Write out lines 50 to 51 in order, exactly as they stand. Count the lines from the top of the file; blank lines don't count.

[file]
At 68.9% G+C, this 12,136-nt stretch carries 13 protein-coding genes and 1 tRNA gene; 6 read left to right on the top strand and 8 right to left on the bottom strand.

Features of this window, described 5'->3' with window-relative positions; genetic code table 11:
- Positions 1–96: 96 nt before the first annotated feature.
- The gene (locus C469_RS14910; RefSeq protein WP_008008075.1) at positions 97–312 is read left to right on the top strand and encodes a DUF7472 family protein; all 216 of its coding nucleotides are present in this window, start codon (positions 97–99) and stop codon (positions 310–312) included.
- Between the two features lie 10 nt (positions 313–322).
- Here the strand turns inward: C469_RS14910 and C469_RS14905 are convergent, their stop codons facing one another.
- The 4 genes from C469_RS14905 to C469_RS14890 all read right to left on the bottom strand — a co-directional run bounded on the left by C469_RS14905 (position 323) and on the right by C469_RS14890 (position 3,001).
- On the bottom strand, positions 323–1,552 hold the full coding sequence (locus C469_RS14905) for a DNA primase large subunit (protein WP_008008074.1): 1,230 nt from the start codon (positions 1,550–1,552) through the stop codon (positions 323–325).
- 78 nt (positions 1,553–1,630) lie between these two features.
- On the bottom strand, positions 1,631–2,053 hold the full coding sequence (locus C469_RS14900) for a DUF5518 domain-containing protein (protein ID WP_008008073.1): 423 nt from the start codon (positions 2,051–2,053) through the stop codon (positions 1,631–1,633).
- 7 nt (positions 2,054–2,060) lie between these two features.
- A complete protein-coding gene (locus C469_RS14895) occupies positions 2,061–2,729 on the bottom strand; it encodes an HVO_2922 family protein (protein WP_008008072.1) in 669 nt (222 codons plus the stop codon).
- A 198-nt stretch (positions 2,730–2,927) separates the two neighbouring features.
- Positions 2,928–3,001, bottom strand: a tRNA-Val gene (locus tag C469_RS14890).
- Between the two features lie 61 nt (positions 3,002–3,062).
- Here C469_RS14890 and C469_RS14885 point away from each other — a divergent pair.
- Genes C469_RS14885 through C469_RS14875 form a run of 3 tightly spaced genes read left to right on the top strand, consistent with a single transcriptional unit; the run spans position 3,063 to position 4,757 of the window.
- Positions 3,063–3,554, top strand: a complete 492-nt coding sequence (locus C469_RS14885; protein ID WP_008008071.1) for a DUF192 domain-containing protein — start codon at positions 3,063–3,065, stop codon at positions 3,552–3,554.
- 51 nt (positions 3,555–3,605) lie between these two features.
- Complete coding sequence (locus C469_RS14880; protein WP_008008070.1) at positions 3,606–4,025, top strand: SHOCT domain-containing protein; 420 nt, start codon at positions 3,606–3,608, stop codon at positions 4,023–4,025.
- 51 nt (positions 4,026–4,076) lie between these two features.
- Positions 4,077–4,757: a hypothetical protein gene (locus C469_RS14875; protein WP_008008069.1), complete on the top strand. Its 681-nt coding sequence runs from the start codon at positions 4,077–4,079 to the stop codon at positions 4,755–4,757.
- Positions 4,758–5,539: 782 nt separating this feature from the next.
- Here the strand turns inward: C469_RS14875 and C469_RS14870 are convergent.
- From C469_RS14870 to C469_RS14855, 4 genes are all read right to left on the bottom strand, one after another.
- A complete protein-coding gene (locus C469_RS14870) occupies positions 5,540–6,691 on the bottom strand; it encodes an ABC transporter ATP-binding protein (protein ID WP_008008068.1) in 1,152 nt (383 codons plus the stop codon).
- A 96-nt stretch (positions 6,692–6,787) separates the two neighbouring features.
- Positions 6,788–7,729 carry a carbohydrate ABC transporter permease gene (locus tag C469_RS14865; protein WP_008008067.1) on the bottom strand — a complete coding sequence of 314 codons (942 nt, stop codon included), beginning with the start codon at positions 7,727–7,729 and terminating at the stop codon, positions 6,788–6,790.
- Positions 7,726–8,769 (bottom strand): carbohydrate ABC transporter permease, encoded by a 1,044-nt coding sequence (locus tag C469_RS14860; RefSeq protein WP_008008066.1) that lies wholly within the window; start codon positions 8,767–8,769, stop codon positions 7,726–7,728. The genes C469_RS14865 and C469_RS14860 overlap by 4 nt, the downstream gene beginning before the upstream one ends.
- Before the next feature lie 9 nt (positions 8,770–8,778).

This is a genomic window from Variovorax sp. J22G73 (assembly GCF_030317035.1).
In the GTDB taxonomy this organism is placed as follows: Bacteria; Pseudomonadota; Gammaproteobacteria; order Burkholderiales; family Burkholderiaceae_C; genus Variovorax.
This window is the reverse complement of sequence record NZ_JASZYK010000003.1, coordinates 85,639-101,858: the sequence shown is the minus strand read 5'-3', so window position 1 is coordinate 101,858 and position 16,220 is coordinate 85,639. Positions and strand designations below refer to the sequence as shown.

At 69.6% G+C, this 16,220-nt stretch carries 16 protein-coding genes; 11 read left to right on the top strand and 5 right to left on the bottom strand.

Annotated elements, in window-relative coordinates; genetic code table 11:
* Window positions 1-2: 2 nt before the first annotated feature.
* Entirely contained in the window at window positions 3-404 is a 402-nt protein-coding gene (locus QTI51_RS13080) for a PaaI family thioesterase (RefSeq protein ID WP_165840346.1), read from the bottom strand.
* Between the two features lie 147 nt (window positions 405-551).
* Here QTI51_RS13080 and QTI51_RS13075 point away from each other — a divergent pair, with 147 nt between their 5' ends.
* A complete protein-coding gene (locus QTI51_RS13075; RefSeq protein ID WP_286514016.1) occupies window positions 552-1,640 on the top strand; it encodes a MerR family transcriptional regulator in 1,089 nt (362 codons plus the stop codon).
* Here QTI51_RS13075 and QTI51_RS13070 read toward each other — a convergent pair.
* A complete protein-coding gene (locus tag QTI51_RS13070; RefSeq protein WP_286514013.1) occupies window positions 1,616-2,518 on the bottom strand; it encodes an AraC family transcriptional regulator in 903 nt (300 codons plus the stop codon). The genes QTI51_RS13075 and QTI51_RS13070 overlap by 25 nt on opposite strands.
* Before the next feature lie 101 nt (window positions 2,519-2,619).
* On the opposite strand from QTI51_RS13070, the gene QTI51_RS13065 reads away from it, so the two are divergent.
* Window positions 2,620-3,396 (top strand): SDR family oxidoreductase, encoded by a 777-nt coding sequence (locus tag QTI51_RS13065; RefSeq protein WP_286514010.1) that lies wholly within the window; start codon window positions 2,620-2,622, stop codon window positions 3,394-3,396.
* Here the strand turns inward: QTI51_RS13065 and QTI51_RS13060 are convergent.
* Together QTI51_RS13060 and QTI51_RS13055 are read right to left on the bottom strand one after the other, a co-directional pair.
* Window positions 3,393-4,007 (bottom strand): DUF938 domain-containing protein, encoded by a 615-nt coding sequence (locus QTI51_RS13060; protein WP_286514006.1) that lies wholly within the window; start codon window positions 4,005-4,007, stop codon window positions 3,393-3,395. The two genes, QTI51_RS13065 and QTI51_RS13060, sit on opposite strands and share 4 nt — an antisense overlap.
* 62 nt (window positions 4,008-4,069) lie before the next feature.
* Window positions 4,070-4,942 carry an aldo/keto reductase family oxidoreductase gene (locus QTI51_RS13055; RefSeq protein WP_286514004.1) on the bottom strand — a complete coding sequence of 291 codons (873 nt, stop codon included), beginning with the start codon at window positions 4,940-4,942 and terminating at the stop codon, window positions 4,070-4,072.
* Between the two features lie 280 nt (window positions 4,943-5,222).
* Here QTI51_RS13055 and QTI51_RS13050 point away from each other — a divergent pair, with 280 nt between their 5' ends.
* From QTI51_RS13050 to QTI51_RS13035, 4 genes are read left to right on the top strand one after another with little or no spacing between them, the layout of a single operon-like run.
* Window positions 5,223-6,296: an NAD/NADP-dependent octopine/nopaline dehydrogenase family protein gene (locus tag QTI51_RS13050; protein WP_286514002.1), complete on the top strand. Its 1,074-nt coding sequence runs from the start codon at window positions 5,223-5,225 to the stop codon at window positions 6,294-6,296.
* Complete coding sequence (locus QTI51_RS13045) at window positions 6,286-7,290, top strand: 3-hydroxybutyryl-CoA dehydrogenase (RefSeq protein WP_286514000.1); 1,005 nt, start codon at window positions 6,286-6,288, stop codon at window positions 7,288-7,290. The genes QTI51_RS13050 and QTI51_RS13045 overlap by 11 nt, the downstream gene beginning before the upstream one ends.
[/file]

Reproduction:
* Window positions 4,070-4,942 carry an aldo/keto reductase family oxidoreductase gene (locus QTI51_RS13055; RefSeq protein WP_286514004.1) on the bottom strand — a complete coding sequence of 291 codons (873 nt, stop codon included), beginning with the start codon at window positions 4,940-4,942 and terminating at the stop codon, window positions 4,070-4,072.
* Between the two features lie 280 nt (window positions 4,943-5,222).